Different Types of Fiduciaries

Beginning to plan one’s estate isn’t an easy task, and can be a dim reminder of mortality. Many people put off estate planning until they’re at the end of the road, which works in some cases, but can sometimes leave the person’s family straddled with an unmanageable tax burden, debt, or, at the very least, a complicated financial situation. According to CNN Money Magazine, “granting someone you trust the power of attorney allows that person—known as your ‘agent’ or ‘attorney in fact’ to manage your financial affairs if you are unable to do so.” Your power of attorney has the right to sign your name in the event that you are incapacitated, and is required to be your “fiduciary—meaning they must act in your best financial interest at all times and in accordance with your wishes.”  Different Types of Fiduciaries

Choosing a power of attorney, or fiduciary, is best done in the company of a qualified estate-planning lawyer. “An attorney can help you decide which form makes the best sense for your circumstance,” reports CNN Money. There are two different types of fiduciaries you can ask someone to be: the first is the “springing power of attorney.” This type of agent would only be able to act on your behalf “under circumstances that you specify, the most typical being when you become incapacitated.” The other type of agent is known as the “durable power of attorney.” This person would be able to act on your behalf effective immediately. That person does not have to prove via doctor’s letters in court that you are incapacitated. Determining which type of fiduciary is best for your situation is, again, done best with the assistance of a qualified estate-planning attorney.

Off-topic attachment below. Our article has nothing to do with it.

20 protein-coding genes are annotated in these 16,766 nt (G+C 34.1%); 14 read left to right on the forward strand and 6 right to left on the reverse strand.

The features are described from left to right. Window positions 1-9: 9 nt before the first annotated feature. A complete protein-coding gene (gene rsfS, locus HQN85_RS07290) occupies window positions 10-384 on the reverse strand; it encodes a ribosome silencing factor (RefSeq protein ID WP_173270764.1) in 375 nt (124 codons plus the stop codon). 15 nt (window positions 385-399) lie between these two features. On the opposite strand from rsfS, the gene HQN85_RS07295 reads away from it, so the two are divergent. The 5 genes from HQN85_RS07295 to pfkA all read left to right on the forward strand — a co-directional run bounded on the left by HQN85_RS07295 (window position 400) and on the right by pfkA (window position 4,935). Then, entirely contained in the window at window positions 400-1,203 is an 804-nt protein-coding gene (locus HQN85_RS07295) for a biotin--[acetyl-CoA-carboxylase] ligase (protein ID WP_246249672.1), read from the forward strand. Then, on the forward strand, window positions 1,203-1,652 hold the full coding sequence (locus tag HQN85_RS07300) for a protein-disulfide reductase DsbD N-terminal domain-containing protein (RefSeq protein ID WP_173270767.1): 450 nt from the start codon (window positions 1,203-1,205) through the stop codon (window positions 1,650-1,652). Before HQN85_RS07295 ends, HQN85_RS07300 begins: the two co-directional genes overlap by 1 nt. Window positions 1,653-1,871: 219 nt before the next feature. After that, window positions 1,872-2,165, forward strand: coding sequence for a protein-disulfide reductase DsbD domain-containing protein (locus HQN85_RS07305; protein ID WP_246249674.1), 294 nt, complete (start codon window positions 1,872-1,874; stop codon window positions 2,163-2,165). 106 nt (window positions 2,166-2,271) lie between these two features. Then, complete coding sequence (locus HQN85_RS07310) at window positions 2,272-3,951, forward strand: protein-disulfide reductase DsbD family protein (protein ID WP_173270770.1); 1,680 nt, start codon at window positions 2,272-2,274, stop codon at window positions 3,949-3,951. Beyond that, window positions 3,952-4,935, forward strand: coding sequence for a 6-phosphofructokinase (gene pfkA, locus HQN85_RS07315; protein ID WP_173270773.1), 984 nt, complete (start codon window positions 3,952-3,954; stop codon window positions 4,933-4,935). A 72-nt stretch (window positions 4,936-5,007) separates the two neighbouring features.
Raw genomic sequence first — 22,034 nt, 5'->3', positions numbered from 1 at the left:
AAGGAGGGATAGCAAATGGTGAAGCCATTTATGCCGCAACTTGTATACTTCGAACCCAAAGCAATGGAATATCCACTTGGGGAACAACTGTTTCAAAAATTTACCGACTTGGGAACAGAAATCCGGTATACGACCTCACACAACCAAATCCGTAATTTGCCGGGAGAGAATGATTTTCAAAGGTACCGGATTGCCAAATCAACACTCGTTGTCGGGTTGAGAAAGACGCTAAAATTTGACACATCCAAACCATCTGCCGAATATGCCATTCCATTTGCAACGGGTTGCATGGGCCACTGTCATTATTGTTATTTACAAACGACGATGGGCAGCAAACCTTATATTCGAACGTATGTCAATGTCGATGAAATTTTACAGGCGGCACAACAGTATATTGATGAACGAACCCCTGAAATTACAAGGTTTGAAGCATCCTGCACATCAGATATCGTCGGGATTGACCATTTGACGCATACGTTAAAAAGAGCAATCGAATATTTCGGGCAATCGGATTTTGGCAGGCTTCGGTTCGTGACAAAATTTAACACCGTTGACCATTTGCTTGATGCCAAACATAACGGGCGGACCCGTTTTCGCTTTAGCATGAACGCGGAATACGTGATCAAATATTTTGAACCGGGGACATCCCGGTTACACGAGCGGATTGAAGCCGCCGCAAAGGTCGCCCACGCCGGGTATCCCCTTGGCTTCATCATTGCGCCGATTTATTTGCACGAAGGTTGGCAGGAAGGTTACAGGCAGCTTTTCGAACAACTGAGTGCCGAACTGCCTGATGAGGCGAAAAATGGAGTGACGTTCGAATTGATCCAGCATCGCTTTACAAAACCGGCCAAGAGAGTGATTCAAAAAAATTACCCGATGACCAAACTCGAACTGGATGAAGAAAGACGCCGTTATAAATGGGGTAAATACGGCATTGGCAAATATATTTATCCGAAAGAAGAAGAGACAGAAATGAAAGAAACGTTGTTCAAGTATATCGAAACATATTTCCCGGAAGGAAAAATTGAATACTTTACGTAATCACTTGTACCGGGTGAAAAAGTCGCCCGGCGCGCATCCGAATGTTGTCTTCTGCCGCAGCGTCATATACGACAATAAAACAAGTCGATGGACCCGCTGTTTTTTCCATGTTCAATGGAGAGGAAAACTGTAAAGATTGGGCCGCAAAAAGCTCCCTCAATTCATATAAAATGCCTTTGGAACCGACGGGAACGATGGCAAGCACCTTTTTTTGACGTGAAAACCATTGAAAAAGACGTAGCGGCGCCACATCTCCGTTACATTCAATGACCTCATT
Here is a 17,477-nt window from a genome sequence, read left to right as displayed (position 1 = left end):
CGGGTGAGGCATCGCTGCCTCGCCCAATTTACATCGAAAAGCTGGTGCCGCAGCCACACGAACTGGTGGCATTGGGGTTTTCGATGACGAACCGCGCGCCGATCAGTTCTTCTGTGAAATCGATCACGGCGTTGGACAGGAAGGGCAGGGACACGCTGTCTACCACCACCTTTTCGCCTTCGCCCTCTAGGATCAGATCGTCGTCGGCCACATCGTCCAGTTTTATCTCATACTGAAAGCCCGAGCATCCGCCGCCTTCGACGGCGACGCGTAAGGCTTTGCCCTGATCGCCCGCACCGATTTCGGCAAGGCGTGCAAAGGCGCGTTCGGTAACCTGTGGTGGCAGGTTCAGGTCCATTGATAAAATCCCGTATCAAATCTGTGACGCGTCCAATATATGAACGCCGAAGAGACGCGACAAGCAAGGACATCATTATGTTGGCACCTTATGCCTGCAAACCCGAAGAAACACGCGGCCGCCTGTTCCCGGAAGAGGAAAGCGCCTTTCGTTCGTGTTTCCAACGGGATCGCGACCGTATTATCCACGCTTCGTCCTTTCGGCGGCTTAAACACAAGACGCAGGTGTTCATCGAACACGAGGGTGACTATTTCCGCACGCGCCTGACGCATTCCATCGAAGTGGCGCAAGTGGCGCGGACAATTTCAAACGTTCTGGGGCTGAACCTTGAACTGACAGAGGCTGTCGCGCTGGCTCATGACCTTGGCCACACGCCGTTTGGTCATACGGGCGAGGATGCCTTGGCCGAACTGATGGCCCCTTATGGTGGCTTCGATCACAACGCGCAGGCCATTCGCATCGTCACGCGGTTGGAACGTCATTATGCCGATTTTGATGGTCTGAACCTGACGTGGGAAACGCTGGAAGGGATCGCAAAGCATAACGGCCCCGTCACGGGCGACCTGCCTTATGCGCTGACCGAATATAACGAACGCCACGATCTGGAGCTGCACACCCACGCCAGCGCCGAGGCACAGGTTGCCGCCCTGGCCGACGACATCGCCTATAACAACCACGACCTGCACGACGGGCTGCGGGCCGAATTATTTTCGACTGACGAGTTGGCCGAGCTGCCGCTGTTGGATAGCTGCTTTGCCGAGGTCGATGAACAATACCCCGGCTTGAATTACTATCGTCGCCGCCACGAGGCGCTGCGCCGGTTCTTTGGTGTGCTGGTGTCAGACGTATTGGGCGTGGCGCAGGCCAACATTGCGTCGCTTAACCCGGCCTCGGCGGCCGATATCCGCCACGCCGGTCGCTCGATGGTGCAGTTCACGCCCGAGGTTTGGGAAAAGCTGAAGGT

Some people choose a family member or a close friend to be their fiduciary. This means you likely won’t have to pay them for their assistance. “But if you name a bank, lawyer, or other outside party,” according to CNN Money, “you will have to negotiate compensation.” Compensation can range anywhere from an hourly fee to a percentage of your assets. If you fail to appoint someone to be your agent before you become incapacitated, you will be obliged to appoint a guardian. “This process might cost your family well over $1,000, not including the cost of the guardian’s annual visits to court to report on your situation.”

If you or someone you know is in the beginning stages of estate planning, don’t go through it alone. Contact a dedicated Chicago-area estate-planning attorney today.